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Gitanjali title page
|Subject||Devotion to God|
Published in English
Gitanjali (Bengali: গীতাঞ্জলি) is a collection of poems by the Bengali poet Rabindranath Tagore. The original Bengali collection of 157 poems was published on August 14, 1910. The English Gitanjali or Song Offerings is a collection of 103 English poems of Tagore's own English translations of his Bengali poems first published in November 1912 by the India Society of London. It contained translations of 53 poems from the original Bengali Gitanjali, as well as 50 other poems which were from his drama Achalayatan and eight other books of poetry — mainly Gitimalya (17 poems), Naivedya (15 poems) and Kheya (11 poems).
The translations were often radical, leaving out or altering large chunks of the poem and in one instance fusing two separate poems (song 95, which unifies songs 89,90 of Naivedya). The translations were undertaken prior to a visit to England in 1912, where the poems were extremely well received. In 1913, Tagore became the first non-European to win the Nobel Prize for Literature, largely for the English Gitanjali.
The English Gitanjali became very famous in the West, and was widely translated. The word gitanjali is composed from "geet", song, and "anjali", offering, and thus means – "An offering of songs"; but the word for offering, anjali, has a strong devotional connotation, so the title may also be interpreted as "prayer offering of song".
Some poems involve themes related to nature, but here, too, the spiritual is subtly present, as in this poem (no. 57):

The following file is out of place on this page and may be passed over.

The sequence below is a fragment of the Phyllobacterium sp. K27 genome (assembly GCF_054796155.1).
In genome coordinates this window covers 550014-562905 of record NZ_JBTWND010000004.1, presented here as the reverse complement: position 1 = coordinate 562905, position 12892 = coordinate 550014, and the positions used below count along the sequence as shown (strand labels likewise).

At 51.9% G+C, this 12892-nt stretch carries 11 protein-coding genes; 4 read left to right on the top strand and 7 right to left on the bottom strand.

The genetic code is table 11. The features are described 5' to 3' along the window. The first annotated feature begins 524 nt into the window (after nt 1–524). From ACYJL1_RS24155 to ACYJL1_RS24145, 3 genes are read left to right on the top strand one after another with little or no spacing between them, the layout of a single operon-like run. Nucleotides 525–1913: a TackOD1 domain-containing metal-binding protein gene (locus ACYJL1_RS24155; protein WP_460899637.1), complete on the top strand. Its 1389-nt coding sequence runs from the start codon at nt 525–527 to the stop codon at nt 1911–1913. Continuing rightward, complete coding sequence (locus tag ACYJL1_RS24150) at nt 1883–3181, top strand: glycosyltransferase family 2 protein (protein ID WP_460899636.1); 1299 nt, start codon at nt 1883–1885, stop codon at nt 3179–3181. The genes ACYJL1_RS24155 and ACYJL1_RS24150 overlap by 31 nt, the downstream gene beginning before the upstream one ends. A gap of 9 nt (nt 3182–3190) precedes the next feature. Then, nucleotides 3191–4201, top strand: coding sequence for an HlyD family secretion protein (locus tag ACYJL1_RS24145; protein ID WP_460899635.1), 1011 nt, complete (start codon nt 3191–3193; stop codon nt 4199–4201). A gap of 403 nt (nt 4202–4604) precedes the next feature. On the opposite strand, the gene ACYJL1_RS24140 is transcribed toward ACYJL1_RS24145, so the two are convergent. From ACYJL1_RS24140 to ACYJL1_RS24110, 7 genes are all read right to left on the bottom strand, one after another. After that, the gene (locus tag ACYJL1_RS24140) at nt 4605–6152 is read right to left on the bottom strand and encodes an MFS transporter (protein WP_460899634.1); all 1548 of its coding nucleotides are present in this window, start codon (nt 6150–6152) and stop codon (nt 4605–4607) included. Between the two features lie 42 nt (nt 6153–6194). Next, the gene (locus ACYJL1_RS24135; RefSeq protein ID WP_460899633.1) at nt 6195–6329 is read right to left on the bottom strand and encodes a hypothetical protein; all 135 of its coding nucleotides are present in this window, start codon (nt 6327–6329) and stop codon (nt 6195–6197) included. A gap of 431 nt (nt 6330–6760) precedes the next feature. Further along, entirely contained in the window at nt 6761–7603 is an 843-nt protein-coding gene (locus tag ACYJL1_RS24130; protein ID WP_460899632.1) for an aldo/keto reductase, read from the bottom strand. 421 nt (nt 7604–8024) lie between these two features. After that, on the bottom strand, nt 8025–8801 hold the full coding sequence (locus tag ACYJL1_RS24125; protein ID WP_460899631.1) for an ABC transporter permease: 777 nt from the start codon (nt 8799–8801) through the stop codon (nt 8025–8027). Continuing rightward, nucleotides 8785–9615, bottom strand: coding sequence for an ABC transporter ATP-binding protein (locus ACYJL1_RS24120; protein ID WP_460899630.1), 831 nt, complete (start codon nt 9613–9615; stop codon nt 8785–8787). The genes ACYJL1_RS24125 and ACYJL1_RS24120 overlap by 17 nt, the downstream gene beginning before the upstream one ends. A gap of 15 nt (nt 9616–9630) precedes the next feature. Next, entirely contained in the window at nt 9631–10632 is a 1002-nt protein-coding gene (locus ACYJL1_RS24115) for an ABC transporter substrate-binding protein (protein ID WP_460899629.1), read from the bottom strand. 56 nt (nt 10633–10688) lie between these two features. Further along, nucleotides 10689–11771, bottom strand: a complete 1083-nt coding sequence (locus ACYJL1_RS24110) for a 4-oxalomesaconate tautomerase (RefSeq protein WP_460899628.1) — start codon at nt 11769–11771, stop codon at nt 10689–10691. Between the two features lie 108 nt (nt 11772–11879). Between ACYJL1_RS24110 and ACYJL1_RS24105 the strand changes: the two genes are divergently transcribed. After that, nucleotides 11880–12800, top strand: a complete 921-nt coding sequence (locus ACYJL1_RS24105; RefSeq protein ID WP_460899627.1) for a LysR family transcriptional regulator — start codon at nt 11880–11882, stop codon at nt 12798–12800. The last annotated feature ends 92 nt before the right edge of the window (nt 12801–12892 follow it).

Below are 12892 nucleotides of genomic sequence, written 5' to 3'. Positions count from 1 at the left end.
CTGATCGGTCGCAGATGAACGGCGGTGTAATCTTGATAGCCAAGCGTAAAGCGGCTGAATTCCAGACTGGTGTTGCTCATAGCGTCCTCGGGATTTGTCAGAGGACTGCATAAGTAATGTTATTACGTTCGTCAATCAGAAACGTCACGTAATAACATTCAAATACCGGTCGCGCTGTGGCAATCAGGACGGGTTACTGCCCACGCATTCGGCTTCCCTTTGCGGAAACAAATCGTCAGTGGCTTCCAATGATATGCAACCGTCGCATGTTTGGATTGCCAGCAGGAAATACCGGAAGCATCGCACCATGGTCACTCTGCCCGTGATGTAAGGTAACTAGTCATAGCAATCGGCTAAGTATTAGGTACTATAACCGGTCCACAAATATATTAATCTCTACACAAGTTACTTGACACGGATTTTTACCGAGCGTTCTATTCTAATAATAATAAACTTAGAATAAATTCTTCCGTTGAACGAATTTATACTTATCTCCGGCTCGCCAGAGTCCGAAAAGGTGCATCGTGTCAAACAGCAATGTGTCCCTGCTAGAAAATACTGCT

Light, my light, the world-filling light, the eye-kissing light, heart-sweetening light! Ah, the light dances, my darling, at the centre of my life; the light strikes, my darling, the chords of my love; the sky opens, the wind runs wild, laughter passes over the earth. The butterflies spread their sails on the sea of light. Lilies and jasmines surge up on the crest of the waves of light. The light is shattered into gold on every cloud, my darling, and it scatters gems in profusion. Mirth spreads from leaf to leaf, my darling, and gladness without measure. The heaven's river has drowned its banks and the flood of joy is abroad.
- ""Centenary of "Gitanjali""" (PDF). Frontier Weekly. Retrieved 14 August 2012.[permanent dead link]
- Ghosal, Sukriti. "The Language of Gitanjali: the Paradoxical Matrix" (PDF). The Criterion: An International Journal in English. Retrieved 14 August 2012.
- Gitanjali: Selected Poems (2010-07-30). "Gitanjali: Selected Poems". School of Wisdom. Retrieved 2012-07-11.
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